#5 NickUdell   Members   -  Reputation: 288

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Posted 31 May 2012 - 03:00 PM

Ah, the old Minecraft gold rush. I made a voxel-based minecraft clone a while back - made my own renderer for it though, so I can't say if there are any out there that'll let you do it for you.

If not, you might want to consider using a 3D texture sent to a geometry shader. The 3D texture would be the surrounding voxels (only needing maybe a 100x100x100 texture, maybe 256x256x256 at the most of R8_UINT) and the shader builds the vertices from there either using marching cubes or - if you want a cubic world like minecraft - by simply finding empty space and creating faces.

I can't vouch as to whether this would be faster than if it was done on the CPU, but it seems quite separable.
Sole Creator of Pigment - a procedural, block-base space trading sim.

PhD student working on medical imaging at the University of Southampton.

Enjoyer of games, films, books and cider.

#6 Rhetorician   Members   -  Reputation: 119

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Posted 31 May 2012 - 06:08 PM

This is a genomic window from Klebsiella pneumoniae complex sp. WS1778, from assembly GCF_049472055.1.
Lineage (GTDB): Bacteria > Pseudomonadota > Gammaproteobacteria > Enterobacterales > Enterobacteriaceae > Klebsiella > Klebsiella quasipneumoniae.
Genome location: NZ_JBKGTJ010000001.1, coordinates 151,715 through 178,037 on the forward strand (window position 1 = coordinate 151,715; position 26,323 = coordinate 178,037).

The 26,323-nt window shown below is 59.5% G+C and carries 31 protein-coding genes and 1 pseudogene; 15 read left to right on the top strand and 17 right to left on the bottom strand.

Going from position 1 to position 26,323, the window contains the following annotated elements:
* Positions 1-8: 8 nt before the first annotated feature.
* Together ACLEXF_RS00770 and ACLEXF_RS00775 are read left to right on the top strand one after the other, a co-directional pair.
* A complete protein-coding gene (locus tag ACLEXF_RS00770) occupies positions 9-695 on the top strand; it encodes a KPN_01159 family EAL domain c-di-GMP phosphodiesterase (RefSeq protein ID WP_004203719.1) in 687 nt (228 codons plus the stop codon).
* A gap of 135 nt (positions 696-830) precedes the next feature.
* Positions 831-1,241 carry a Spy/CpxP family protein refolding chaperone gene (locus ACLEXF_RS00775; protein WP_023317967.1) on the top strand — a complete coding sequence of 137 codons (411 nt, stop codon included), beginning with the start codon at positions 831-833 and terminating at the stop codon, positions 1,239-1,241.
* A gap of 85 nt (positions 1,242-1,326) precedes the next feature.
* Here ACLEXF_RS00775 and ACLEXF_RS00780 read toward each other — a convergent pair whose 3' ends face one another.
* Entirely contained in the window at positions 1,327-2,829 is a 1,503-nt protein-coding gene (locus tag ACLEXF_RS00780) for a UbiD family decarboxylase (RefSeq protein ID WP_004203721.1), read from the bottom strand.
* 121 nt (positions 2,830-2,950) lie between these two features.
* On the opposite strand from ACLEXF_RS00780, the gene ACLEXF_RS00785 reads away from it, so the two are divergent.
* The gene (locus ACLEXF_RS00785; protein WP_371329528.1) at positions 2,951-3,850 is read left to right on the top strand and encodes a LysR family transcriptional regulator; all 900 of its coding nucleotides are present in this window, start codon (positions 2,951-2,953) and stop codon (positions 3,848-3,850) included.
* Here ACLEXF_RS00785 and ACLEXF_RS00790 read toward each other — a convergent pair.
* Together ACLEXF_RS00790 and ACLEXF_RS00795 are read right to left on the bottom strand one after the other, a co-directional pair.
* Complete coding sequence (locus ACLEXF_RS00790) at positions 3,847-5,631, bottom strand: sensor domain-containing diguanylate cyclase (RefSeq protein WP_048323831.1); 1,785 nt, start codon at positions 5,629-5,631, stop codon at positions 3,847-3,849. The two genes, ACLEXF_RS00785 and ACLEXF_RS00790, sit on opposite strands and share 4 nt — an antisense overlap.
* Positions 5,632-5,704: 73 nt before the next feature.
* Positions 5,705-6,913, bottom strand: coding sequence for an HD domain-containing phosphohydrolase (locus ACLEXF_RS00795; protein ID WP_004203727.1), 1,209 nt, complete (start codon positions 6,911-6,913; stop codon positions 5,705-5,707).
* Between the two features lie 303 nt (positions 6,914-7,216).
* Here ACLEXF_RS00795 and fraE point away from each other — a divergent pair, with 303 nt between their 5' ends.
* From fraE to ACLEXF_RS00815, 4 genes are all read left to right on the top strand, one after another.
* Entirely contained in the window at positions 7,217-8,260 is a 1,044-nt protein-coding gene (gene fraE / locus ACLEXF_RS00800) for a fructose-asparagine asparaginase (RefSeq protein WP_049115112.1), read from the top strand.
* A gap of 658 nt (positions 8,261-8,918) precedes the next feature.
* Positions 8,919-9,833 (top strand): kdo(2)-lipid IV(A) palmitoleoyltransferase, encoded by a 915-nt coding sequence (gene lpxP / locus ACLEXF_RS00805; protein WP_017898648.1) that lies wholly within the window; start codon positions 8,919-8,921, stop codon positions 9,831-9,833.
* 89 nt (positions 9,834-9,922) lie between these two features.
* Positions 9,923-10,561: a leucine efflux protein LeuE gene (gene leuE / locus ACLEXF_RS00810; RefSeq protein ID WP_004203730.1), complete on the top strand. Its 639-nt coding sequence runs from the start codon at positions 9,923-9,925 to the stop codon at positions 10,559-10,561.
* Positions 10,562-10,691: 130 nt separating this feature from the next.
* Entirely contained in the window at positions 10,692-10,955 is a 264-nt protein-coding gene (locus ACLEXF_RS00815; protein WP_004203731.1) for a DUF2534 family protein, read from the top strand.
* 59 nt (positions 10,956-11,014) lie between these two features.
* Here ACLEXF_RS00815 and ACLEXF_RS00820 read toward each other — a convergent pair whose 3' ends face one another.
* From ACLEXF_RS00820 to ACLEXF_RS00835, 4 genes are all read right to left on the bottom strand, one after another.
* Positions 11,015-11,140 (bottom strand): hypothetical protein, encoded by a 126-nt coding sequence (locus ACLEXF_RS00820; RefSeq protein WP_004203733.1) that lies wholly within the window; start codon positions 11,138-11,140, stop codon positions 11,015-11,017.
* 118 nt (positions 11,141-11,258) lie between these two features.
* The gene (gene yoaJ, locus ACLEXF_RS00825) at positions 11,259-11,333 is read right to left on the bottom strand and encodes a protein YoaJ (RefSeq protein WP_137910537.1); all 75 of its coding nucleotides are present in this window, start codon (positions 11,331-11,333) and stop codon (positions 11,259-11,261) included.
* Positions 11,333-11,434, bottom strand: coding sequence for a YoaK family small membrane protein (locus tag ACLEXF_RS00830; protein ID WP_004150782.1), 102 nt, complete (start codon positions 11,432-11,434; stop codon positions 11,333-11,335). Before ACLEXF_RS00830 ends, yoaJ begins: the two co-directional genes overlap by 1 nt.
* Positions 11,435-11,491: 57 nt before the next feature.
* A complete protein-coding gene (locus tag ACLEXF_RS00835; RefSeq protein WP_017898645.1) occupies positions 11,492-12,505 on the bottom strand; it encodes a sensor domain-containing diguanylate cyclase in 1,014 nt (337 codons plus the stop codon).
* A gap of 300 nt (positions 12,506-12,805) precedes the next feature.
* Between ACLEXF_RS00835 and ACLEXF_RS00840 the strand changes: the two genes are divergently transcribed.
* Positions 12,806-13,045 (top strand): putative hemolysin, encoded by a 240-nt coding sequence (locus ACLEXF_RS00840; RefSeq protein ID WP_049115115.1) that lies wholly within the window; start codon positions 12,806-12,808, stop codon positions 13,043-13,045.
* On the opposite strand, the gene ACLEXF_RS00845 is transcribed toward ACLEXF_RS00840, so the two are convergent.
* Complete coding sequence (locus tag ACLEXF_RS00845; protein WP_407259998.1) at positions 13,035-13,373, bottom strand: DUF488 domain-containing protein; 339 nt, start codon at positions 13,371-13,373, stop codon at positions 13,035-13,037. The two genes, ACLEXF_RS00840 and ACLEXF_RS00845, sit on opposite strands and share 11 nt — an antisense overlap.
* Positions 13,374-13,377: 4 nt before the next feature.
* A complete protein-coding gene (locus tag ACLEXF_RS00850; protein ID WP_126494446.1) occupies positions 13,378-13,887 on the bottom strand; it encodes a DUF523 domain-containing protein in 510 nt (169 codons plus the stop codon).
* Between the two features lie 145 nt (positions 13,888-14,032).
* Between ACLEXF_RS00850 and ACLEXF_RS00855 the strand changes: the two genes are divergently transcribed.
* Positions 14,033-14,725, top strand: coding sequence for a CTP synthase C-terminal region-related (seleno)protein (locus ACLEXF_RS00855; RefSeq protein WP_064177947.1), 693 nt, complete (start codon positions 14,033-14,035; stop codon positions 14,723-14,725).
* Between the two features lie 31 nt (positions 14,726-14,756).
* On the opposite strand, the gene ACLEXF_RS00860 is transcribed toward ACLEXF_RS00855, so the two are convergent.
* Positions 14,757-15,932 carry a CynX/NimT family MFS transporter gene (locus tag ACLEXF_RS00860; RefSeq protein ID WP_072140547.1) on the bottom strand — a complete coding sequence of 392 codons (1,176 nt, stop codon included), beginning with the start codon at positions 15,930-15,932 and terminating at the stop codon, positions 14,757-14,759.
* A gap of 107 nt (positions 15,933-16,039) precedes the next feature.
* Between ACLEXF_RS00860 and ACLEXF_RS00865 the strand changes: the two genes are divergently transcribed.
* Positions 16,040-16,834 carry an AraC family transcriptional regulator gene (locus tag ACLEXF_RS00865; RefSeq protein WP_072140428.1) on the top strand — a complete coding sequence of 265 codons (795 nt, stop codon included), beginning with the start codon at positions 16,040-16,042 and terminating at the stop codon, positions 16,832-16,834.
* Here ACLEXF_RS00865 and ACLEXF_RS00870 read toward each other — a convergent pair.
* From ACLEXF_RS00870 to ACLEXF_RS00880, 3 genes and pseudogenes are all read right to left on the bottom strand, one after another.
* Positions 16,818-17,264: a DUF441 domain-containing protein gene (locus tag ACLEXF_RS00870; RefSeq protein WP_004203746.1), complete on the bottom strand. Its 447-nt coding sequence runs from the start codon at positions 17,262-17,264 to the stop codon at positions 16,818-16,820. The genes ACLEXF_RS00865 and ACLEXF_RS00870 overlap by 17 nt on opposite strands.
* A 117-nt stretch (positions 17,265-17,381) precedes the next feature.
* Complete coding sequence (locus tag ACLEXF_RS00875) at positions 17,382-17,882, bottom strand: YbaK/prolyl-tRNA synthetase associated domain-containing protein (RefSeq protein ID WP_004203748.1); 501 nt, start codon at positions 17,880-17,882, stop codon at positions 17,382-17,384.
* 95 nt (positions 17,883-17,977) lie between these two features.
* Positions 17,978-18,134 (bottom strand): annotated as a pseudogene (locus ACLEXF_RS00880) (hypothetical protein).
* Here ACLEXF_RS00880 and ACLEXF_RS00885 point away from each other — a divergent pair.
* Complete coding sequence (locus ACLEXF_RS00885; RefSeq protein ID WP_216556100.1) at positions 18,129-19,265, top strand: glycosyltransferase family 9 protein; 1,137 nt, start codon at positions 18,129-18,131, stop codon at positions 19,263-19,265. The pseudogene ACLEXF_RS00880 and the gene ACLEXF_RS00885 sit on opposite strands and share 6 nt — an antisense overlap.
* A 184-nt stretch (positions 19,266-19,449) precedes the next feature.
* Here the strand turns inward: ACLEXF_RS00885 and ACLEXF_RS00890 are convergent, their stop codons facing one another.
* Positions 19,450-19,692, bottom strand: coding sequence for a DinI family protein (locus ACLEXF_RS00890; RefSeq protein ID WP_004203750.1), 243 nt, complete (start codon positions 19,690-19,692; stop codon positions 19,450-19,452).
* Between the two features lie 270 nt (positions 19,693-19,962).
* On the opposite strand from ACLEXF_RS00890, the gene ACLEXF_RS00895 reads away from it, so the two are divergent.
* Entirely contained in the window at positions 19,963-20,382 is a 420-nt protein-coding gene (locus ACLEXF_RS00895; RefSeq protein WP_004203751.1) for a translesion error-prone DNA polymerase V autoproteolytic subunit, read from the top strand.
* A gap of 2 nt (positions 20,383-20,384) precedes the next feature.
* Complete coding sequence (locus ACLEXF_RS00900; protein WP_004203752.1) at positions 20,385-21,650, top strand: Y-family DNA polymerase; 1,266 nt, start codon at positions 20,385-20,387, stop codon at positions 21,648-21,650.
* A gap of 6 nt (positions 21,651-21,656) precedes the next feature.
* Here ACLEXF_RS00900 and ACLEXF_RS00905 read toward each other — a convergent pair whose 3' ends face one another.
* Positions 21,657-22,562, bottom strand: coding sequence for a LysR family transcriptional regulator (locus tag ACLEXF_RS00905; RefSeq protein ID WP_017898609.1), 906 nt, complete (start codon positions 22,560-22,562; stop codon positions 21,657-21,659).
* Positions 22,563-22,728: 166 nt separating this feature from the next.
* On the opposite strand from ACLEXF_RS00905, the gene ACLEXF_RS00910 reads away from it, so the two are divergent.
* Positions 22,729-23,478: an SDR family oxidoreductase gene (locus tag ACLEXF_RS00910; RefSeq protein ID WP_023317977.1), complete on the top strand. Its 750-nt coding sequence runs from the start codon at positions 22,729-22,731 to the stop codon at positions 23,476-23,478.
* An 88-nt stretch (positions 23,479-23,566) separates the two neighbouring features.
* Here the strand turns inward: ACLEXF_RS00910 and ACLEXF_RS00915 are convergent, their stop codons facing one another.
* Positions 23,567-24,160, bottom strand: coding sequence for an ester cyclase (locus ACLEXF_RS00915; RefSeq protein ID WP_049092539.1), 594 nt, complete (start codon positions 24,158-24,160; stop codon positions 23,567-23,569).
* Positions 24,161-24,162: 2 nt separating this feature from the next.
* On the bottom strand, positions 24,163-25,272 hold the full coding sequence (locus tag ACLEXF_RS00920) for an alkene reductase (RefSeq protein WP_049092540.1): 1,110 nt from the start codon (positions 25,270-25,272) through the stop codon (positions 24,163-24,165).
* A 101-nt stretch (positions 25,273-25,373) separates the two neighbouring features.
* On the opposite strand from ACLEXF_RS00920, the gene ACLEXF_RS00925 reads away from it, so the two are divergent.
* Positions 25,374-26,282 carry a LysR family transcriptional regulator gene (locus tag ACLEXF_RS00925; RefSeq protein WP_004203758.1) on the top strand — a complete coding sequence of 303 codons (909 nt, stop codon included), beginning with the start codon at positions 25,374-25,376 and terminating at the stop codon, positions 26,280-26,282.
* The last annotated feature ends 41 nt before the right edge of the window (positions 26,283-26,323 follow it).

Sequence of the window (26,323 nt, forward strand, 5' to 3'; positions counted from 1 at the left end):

Um. The C4 engine will. If not now (they already have implemented real-time meta-balls with their voxel system, but not dynamic terrain yet, although the static voxel terrain is pretty good) it will be implemented soon later. Please read the other responses. :)

#7 oggs91   Members   -  Reputation: 263

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Posted 01 June 2012 - 02:18 AM

but if you build your triangles in a shader, how would you do physics with the terrain ?

#8 kauna   Crossbones+   -  Reputation: 2363

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Posted 01 June 2012 - 06:37 AM

but if you build your triangles in a shader, how would you do physics with the terrain ?


You can create separate model for your physics.

As a general advice it is good to keep different parts of the program separated such as rendering and physics. Even if it seems wasteful, typically physics APIs use geometrical primitives (such as boxes, cylinders, spheres) or much simplified geometry for collision detection etc. You'll just have to make sure that the two things are synchronized (ie. physical world is approximately same as graphics output).

Cheers!

#9 NickUdell   Members   -  Reputation: 288

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Posted 01 June 2012 - 07:01 AM

but if you build your triangles in a shader, how would you do physics with the terrain ?


Well you'd be building the triangles from a 3D texture, essentially that would be the set of voxels that make up your terrain. You could run physics against that, but as kauna said it's probably best to simplify it a little into something more suited for the calculations you want to do.
Sole Creator of Pigment - a procedural, block-base space trading sim.

PhD student working on medical imaging at the University of Southampton.

Enjoyer of games, films, books and cider.